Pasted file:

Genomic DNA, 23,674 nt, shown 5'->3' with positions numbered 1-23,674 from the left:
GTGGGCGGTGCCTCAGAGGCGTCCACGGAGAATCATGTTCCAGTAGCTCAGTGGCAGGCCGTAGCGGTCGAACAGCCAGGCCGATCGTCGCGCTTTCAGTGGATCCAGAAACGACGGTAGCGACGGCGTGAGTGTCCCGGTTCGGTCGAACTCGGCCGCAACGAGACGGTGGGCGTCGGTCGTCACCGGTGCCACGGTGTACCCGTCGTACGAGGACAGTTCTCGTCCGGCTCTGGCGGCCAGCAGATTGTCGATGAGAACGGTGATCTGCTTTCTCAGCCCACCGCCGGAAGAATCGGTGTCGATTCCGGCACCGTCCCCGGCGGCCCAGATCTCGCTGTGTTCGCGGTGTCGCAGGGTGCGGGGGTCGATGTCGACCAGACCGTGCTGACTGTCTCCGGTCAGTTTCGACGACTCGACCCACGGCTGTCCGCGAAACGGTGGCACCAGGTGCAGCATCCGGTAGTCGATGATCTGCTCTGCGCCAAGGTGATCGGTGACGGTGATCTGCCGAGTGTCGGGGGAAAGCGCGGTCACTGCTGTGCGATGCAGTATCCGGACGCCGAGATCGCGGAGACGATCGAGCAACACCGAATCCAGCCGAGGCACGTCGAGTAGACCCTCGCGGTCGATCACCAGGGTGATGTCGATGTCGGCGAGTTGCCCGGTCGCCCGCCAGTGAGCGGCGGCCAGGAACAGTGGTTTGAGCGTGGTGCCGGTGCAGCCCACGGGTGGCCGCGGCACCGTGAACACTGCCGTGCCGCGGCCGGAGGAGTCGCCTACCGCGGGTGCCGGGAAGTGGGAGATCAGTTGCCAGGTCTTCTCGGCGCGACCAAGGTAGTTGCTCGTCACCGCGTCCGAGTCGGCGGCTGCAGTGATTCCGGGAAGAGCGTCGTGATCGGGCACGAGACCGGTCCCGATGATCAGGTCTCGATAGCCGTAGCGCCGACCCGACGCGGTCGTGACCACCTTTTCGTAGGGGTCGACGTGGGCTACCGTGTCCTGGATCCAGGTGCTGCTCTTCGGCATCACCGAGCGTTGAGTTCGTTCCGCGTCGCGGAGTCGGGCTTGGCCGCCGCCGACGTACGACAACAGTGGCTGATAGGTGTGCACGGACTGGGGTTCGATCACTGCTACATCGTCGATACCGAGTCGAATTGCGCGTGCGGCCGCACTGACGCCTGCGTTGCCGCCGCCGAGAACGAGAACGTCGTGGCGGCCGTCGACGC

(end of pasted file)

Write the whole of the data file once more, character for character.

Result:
Genomic DNA, 23,674 nt, shown 5'->3' with positions numbered 1-23,674 from the left:
GTGGGCGGTGCCTCAGAGGCGTCCACGGAGAATCATGTTCCAGTAGCTCAGTGGCAGGCCGTAGCGGTCGAACAGCCAGGCCGATCGTCGCGCTTTCAGTGGATCCAGAAACGACGGTAGCGACGGCGTGAGTGTCCCGGTTCGGTCGAACTCGGCCGCAACGAGACGGTGGGCGTCGGTCGTCACCGGTGCCACGGTGTACCCGTCGTACGAGGACAGTTCTCGTCCGGCTCTGGCGGCCAGCAGATTGTCGATGAGAACGGTGATCTGCTTTCTCAGCCCACCGCCGGAAGAATCGGTGTCGATTCCGGCACCGTCCCCGGCGGCCCAGATCTCGCTGTGTTCGCGGTGTCGCAGGGTGCGGGGGTCGATGTCGACCAGACCGTGCTGACTGTCTCCGGTCAGTTTCGACGACTCGACCCACGGCTGTCCGCGAAACGGTGGCACCAGGTGCAGCATCCGGTAGTCGATGATCTGCTCTGCGCCAAGGTGATCGGTGACGGTGATCTGCCGAGTGTCGGGGGAAAGCGCGGTCACTGCTGTGCGATGCAGTATCCGGACGCCGAGATCGCGGAGACGATCGAGCAACACCGAATCCAGCCGAGGCACGTCGAGTAGACCCTCGCGGTCGATCACCAGGGTGATGTCGATGTCGGCGAGTTGCCCGGTCGCCCGCCAGTGAGCGGCGGCCAGGAACAGTGGTTTGAGCGTGGTGCCGGTGCAGCCCACGGGTGGCCGCGGCACCGTGAACACTGCCGTGCCGCGGCCGGAGGAGTCGCCTACCGCGGGTGCCGGGAAGTGGGAGATCAGTTGCCAGGTCTTCTCGGCGCGACCAAGGTAGTTGCTCGTCACCGCGTCCGAGTCGGCGGCTGCAGTGATTCCGGGAAGAGCGTCGTGATCGGGCACGAGACCGGTCCCGATGATCAGGTCTCGATAGCCGTAGCGCCGACCCGACGCGGTCGTGACCACCTTTTCGTAGGGGTCGACGTGGGCTACCGTGTCCTGGATCCAGGTGCTGCTCTTCGGCATCACCGAGCGTTGAGTTCGTTCCGCGTCGCGGAGTCGGGCTTGGCCGCCGCCGACGTACGACAACAGTGGCTGATAGGTGTGCACGGACTGGGGTTCGATCACTGCTACATCGTCGATACCGAGTCGAATTGCGCGTGCGGCCGCACTGACGCCTGCGTTGCCGCCGCCGAGAACGAGAACGTCGTGGCGGCCGTCGACGC